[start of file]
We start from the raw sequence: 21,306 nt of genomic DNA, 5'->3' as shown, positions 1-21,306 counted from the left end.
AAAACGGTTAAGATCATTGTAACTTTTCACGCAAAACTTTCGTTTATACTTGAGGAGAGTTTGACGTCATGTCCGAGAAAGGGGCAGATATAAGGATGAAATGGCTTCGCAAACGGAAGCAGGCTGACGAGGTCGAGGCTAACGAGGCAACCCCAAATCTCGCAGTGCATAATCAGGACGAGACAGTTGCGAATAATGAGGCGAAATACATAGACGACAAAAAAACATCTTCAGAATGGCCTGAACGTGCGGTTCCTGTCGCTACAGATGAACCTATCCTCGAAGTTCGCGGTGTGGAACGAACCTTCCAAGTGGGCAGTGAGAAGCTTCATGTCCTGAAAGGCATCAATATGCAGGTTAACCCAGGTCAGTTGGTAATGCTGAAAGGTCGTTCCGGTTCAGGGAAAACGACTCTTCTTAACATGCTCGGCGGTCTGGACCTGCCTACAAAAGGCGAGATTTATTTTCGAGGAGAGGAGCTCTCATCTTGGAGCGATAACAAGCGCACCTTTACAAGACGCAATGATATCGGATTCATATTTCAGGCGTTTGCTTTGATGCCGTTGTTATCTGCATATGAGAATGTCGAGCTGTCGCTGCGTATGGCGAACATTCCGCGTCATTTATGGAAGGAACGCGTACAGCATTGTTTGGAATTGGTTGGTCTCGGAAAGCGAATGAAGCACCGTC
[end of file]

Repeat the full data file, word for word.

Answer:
We start from the raw sequence: 21,306 nt of genomic DNA, 5'->3' as shown, positions 1-21,306 counted from the left end.
AAAACGGTTAAGATCATTGTAACTTTTCACGCAAAACTTTCGTTTATACTTGAGGAGAGTTTGACGTCATGTCCGAGAAAGGGGCAGATATAAGGATGAAATGGCTTCGCAAACGGAAGCAGGCTGACGAGGTCGAGGCTAACGAGGCAACCCCAAATCTCGCAGTGCATAATCAGGACGAGACAGTTGCGAATAATGAGGCGAAATACATAGACGACAAAAAAACATCTTCAGAATGGCCTGAACGTGCGGTTCCTGTCGCTACAGATGAACCTATCCTCGAAGTTCGCGGTGTGGAACGAACCTTCCAAGTGGGCAGTGAGAAGCTTCATGTCCTGAAAGGCATCAATATGCAGGTTAACCCAGGTCAGTTGGTAATGCTGAAAGGTCGTTCCGGTTCAGGGAAAACGACTCTTCTTAACATGCTCGGCGGTCTGGACCTGCCTACAAAAGGCGAGATTTATTTTCGAGGAGAGGAGCTCTCATCTTGGAGCGATAACAAGCGCACCTTTACAAGACGCAATGATATCGGATTCATATTTCAGGCGTTTGCTTTGATGCCGTTGTTATCTGCATATGAGAATGTCGAGCTGTCGCTGCGTATGGCGAACATTCCGCGTCATTTATGGAAGGAACGCGTACAGCATTGTTTGGAATTGGTTGGTCTCGGAAAGCGAATGAAGCACCGTC